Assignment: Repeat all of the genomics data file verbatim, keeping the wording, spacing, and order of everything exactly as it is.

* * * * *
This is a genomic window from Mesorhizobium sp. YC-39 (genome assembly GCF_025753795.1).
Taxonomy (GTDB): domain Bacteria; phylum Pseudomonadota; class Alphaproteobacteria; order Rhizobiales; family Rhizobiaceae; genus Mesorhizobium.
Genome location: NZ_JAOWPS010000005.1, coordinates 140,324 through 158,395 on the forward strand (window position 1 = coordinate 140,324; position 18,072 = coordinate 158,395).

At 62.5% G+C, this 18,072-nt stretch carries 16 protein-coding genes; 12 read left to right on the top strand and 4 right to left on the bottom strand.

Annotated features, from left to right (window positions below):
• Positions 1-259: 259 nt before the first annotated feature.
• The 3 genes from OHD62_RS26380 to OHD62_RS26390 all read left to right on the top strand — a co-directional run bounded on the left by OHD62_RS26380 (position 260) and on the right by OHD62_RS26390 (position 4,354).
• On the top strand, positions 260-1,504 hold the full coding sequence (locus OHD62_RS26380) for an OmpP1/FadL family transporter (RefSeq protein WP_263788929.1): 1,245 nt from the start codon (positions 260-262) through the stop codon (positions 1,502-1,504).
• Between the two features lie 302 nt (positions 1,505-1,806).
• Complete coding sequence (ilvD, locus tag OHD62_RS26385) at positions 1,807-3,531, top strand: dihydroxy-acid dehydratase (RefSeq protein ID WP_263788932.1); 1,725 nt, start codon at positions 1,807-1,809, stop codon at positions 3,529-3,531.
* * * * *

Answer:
This is a genomic window from Mesorhizobium sp. YC-39 (genome assembly GCF_025753795.1).
Taxonomy (GTDB): domain Bacteria; phylum Pseudomonadota; class Alphaproteobacteria; order Rhizobiales; family Rhizobiaceae; genus Mesorhizobium.
Genome location: NZ_JAOWPS010000005.1, coordinates 140,324 through 158,395 on the forward strand (window position 1 = coordinate 140,324; position 18,072 = coordinate 158,395).

At 62.5% G+C, this 18,072-nt stretch carries 16 protein-coding genes; 12 read left to right on the top strand and 4 right to left on the bottom strand.

Annotated features, from left to right (window positions below):
• Positions 1-259: 259 nt before the first annotated feature.
• The 3 genes from OHD62_RS26380 to OHD62_RS26390 all read left to right on the top strand — a co-directional run bounded on the left by OHD62_RS26380 (position 260) and on the right by OHD62_RS26390 (position 4,354).
• On the top strand, positions 260-1,504 hold the full coding sequence (locus OHD62_RS26380) for an OmpP1/FadL family transporter (RefSeq protein WP_263788929.1): 1,245 nt from the start codon (positions 260-262) through the stop codon (positions 1,502-1,504).
• Between the two features lie 302 nt (positions 1,505-1,806).
• Complete coding sequence (ilvD, locus tag OHD62_RS26385) at positions 1,807-3,531, top strand: dihydroxy-acid dehydratase (RefSeq protein ID WP_263788932.1); 1,725 nt, start codon at positions 1,807-1,809, stop codon at positions 3,529-3,531.